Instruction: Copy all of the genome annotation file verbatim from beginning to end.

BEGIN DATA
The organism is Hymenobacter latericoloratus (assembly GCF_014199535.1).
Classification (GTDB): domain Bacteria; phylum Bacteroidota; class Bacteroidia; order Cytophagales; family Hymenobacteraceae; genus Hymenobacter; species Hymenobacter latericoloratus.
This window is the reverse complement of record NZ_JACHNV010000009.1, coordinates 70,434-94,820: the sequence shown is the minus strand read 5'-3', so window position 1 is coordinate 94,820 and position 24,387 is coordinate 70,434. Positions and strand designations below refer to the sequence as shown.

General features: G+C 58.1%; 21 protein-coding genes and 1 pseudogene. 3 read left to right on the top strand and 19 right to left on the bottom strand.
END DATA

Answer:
The organism is Hymenobacter latericoloratus (assembly GCF_014199535.1).
Classification (GTDB): domain Bacteria; phylum Bacteroidota; class Bacteroidia; order Cytophagales; family Hymenobacteraceae; genus Hymenobacter; species Hymenobacter latericoloratus.
This window is the reverse complement of record NZ_JACHNV010000009.1, coordinates 70,434-94,820: the sequence shown is the minus strand read 5'-3', so window position 1 is coordinate 94,820 and position 24,387 is coordinate 70,434. Positions and strand designations below refer to the sequence as shown.

General features: G+C 58.1%; 21 protein-coding genes and 1 pseudogene. 3 read left to right on the top strand and 19 right to left on the bottom strand.